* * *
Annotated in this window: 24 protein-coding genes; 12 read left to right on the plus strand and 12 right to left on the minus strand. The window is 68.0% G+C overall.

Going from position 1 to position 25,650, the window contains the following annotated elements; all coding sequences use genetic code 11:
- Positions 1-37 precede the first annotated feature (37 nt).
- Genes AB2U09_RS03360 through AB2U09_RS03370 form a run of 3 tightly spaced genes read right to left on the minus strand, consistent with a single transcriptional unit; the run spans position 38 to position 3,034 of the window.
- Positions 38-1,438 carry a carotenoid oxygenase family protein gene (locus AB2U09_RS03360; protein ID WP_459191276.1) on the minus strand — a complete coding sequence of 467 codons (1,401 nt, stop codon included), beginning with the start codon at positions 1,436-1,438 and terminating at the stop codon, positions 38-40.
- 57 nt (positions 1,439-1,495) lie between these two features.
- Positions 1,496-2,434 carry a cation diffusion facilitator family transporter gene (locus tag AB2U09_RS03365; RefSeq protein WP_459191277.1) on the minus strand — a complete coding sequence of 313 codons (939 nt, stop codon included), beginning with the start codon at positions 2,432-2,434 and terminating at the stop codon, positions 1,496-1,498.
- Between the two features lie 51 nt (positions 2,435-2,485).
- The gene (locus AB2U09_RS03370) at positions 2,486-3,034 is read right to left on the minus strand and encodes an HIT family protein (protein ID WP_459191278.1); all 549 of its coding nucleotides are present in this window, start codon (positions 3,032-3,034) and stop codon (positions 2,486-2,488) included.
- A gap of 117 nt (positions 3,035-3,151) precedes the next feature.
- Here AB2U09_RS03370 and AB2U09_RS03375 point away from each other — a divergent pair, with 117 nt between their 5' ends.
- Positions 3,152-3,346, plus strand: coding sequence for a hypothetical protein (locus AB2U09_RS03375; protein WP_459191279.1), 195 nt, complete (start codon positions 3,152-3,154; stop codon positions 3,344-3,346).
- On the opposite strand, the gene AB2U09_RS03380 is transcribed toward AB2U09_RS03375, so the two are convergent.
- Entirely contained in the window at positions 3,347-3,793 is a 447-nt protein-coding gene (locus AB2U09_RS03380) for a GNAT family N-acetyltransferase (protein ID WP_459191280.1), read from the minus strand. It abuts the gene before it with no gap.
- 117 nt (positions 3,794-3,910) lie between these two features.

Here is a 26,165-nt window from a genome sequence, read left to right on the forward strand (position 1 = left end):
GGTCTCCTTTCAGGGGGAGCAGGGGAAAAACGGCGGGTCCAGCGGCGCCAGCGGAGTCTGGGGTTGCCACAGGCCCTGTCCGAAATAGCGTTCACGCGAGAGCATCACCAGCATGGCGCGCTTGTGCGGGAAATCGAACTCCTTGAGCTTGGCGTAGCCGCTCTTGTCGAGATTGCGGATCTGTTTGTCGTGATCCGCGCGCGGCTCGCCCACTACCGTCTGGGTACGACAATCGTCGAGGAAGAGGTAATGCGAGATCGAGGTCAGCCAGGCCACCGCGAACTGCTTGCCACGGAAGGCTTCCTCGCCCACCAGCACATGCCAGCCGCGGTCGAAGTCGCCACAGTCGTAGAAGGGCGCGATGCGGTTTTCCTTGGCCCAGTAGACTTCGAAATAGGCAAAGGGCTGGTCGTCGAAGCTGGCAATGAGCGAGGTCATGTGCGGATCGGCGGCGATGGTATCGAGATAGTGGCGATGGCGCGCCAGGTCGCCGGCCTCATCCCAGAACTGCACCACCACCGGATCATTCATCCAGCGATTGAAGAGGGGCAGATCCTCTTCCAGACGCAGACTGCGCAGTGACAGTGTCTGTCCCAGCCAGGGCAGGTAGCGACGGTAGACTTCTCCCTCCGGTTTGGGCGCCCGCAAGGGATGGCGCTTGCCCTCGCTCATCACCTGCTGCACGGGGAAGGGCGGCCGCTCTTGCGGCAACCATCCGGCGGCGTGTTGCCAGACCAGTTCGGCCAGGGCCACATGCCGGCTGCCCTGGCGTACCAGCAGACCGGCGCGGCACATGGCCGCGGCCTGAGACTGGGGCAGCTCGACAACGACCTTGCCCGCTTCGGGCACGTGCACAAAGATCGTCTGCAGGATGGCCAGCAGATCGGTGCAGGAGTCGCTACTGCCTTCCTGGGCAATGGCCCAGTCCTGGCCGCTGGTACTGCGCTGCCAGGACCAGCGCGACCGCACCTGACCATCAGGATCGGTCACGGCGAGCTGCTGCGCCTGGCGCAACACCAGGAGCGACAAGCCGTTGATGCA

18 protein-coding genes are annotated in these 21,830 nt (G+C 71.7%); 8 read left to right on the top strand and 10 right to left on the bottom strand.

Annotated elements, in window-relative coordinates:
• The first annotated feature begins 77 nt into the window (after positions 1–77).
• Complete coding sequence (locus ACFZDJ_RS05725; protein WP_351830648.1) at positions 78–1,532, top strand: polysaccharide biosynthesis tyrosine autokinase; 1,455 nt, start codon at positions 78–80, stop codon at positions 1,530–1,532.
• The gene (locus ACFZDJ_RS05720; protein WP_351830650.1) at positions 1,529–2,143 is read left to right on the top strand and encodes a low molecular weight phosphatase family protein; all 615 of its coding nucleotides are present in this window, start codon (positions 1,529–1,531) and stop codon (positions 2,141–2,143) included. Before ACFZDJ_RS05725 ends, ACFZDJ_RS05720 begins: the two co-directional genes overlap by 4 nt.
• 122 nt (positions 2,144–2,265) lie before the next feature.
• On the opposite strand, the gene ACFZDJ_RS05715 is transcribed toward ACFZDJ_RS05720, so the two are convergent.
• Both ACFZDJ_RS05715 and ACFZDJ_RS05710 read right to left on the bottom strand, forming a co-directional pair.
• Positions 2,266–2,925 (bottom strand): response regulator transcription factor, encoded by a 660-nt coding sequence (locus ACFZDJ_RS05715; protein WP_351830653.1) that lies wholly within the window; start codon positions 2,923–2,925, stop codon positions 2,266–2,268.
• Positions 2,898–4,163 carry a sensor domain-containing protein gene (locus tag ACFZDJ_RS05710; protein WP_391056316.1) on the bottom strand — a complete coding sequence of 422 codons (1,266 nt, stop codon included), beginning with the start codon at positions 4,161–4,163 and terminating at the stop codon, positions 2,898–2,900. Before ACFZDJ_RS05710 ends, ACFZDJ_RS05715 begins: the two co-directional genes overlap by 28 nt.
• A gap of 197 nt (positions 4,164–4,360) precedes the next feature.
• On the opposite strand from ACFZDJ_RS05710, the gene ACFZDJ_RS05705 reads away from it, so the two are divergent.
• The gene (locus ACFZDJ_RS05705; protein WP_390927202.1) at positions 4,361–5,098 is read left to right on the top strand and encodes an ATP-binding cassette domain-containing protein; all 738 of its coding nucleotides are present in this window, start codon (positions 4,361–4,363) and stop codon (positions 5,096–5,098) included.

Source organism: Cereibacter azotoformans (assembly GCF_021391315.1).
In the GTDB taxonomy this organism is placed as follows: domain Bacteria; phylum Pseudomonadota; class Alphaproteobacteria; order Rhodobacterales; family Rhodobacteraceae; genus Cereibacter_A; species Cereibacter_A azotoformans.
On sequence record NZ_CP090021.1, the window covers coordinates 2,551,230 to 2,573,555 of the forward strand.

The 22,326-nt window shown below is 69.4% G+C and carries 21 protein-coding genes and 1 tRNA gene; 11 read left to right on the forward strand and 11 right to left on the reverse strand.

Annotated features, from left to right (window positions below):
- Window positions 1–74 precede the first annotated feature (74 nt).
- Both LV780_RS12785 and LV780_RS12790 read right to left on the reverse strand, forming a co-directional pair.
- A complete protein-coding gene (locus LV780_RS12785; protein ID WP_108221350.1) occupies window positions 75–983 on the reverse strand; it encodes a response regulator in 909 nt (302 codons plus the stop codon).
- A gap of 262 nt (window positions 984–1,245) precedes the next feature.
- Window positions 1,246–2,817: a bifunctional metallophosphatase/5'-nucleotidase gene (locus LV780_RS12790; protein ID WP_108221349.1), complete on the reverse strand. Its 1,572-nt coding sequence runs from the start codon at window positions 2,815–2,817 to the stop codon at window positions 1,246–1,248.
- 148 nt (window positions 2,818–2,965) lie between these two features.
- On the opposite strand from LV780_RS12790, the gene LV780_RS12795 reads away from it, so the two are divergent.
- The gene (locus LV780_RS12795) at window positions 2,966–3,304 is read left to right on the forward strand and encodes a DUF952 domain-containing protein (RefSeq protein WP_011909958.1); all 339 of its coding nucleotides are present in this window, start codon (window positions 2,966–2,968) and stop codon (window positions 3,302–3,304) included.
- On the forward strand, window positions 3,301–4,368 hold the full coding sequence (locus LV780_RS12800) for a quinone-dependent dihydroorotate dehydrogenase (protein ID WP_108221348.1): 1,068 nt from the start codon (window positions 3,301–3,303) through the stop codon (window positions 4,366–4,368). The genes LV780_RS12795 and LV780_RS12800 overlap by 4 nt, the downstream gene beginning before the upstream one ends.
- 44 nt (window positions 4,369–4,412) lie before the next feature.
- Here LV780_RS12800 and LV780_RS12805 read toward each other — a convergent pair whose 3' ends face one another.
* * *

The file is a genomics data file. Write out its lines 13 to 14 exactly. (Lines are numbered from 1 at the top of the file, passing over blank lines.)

- On the opposite strand, the gene AB2U09_RS03380 is transcribed toward AB2U09_RS03375, so the two are convergent.
- Entirely contained in the window at positions 3,347-3,793 is a 447-nt protein-coding gene (locus AB2U09_RS03380) for a GNAT family N-acetyltransferase (protein ID WP_459191280.1), read from the minus strand. It abuts the gene before it with no gap.